On Saturday, weather permitting, the Hancock Lions Club will host its Breakfast in the Park at the Lions Pavilion in Widmeyer Park from 7 to 10 a.m. Proceeds help the Lions with their many outreach and support projects in the local area. Children's items set for yard sale Later in the morning, attend the community kids resale, also in Widmeyer Park, from 9 a.m. to 2 p.m. The event is sponsored by Hancock in Motion. For sellers, rental spaces cost $10 each, and you must register by calling 301-988-2776.
NEWS
by JULIE E. GREENE | September 16, 2004
julieg@herald-mail.com When Lori Young was a teenager, her father would jokingly tell people that he would make her mad once a week so he could get the garden weeded. That's because gardening was a stress reliever for Young. As the new Maryland Cooperative Extension educator on horticulture for Washington County, Young might be able to relieve stress for local residents who have questions and concerns about their gardens or lawns. On Wednesday, Young was investigating a white worm in the larva stage.
NEWS
by JEFF SEMLER | September 19, 2006
Food is constantly in the news these days. You pick up a newspaper or watch a news show and in any given week there will be a food-related story. It may be dry weather somewhere or obesity but food, its production or consumption are at the forefront. How would you like to reduce air pollution, recycle your money in your own community, support local farmers and enjoy food that tastes better? The answer is right under your nose - buy locally grown food. In addition to being fresher and thus tasting better, you can avoid processed foods that often have added fat, sugar and preservatives.
ARTICLES BY DATE
LIFESTYLE
By LEIGH-ANNE MAUK | Special to The Herald-Mail | August 3, 2013
Six years ago, several Clear Spring residents decided to start a community garden that would provide support to those hit hard by a struggling economy. “There were a lot of 'for sale' signs in the neighborhood and several families where (people) had been laid off,” said Jametta McDaniel, one of the original garden founders. “We knew we had to do something.” During its first five years, the Clear Spring Community Garden was located on St. Paul Road at the property of one of the garden's founding members.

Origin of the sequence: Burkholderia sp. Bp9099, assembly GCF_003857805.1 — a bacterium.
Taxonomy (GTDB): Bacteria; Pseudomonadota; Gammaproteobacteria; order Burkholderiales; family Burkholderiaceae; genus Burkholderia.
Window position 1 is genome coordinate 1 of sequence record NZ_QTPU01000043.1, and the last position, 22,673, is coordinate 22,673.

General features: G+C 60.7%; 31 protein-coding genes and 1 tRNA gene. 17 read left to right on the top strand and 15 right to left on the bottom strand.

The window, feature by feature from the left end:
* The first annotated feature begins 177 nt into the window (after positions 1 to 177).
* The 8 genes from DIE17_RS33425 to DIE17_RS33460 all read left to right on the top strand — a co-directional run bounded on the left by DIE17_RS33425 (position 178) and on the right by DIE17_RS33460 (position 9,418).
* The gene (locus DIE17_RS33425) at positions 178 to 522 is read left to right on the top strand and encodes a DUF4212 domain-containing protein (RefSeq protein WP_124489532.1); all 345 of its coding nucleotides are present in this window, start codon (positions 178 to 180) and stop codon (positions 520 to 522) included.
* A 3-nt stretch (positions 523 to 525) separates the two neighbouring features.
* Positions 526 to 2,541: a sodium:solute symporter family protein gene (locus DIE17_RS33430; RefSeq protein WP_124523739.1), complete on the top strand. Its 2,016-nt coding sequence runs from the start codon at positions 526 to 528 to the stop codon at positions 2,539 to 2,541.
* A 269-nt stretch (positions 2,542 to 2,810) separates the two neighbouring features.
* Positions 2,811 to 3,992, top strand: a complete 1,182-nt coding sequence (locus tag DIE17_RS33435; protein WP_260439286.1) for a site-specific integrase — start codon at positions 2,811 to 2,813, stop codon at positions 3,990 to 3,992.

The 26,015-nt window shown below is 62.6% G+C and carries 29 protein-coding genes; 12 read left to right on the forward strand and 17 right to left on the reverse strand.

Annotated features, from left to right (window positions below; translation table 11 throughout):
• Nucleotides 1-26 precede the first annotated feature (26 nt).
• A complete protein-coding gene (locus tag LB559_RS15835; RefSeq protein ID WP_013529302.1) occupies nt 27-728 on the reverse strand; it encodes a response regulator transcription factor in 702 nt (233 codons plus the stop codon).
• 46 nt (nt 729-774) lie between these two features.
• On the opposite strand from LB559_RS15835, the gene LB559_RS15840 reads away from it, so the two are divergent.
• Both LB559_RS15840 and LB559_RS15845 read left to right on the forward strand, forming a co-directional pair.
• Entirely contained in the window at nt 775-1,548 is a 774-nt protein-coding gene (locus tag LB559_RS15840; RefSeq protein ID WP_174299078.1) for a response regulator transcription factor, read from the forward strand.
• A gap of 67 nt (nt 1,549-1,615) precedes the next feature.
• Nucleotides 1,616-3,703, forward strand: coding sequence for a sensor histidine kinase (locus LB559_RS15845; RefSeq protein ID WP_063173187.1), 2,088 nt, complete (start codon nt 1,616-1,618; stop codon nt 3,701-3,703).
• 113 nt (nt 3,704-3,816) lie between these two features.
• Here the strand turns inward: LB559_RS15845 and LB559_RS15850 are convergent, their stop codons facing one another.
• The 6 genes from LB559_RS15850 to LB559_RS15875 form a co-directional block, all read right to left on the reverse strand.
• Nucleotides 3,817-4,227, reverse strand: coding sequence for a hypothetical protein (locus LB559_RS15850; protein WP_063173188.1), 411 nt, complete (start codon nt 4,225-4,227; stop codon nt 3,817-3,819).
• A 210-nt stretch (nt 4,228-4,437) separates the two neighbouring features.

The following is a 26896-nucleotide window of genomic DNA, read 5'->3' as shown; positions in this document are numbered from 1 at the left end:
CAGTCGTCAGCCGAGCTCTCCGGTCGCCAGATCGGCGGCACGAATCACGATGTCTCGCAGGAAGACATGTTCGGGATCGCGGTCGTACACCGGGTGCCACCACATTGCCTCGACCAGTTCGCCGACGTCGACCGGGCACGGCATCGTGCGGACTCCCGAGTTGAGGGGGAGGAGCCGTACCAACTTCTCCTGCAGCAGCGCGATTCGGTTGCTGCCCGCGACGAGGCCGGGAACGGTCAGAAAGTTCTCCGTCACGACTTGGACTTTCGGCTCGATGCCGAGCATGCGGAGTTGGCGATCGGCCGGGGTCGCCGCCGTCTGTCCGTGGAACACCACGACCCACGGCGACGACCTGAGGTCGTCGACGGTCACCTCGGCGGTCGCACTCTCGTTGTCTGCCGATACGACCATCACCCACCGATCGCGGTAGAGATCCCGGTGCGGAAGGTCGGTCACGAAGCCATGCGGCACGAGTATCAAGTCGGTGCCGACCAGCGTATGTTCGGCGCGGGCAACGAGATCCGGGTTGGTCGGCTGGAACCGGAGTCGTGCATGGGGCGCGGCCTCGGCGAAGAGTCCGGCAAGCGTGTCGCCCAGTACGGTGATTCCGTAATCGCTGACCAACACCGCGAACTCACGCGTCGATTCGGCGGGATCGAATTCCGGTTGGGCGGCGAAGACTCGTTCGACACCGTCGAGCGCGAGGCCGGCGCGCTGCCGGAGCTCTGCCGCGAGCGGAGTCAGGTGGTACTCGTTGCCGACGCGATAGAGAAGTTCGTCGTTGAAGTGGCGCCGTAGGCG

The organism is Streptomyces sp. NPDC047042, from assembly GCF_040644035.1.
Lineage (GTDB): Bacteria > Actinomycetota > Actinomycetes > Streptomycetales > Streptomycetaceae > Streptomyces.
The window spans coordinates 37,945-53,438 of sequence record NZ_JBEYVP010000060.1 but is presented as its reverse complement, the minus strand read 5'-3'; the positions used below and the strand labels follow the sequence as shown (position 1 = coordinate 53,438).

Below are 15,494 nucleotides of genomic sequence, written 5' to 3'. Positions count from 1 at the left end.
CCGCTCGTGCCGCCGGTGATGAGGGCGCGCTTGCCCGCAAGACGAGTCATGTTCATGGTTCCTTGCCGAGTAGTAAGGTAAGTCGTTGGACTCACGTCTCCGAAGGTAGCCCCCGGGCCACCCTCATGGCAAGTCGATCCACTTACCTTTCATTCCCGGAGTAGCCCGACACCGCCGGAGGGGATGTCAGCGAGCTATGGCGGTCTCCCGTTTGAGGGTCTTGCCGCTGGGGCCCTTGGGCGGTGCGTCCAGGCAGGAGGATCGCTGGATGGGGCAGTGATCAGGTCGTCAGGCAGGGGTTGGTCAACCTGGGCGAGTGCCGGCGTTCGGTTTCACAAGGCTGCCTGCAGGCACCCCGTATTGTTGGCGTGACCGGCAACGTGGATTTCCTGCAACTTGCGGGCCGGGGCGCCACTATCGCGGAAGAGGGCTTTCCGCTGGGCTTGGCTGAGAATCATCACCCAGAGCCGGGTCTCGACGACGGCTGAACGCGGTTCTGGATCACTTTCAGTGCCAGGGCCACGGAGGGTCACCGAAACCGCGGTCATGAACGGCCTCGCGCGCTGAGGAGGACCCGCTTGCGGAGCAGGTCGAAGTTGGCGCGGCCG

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NEWS
By JULIE E. GREENE | julieg@herald-mail.com | March 17, 2013
Buckets that collapse, a variety of locally made cheeses, and advice about compost and rain barrels could be found among the displays of colorful flowers and garden-themed decor Sunday at the Hagerstown Community College Alumni Association's 19th annual Flower & Garden Show. One of the tables closest to the show entrance in the Athletic, Recreation and Community Center was for the master gardeners of Washington County. One man who came in Sunday morning asked how to treat bagworms, said master gardener Linda Shelbert, who lives in the Mount Aetna area.
OPINION
September 26, 2012
Reunion enjoyed by Home Federal employees To the editor: Employees of the former Home Federal Savings Bank and  spouses  reunited for a picnic at Doubs Woods County Park on Saturday, Aug. 25.  James Failor, a 40-year bank employee who retired as a mortgage loan officer in 1999, expressed his desire in December 2011 for an employee reunion, and in March enlisted a planning committee of Celia Ausherman, Dick Kidd, Joyce Snurr...
NEWS
By RICHARD F. BELISLE | richardb@herald-mail.com | July 5, 2012
Two years ago, three women - a Lutheran minister and two lay persons - founded Immanuel's House, an ecumenical “church community in action” dedicated to a social ministry through a strong outreach program. The founders - Mary Gunderson King, 31, of Hedgesville, W.Va.; Carmen Winiarski, a member of Hub City Vineyard in Hagerstown; and Karen Erskine Valentine, pastor of Holy Trinity Lutheran Church in Sharpsburg - met at Trinity United Methodist Church in Martinsburg, Gunderson King said.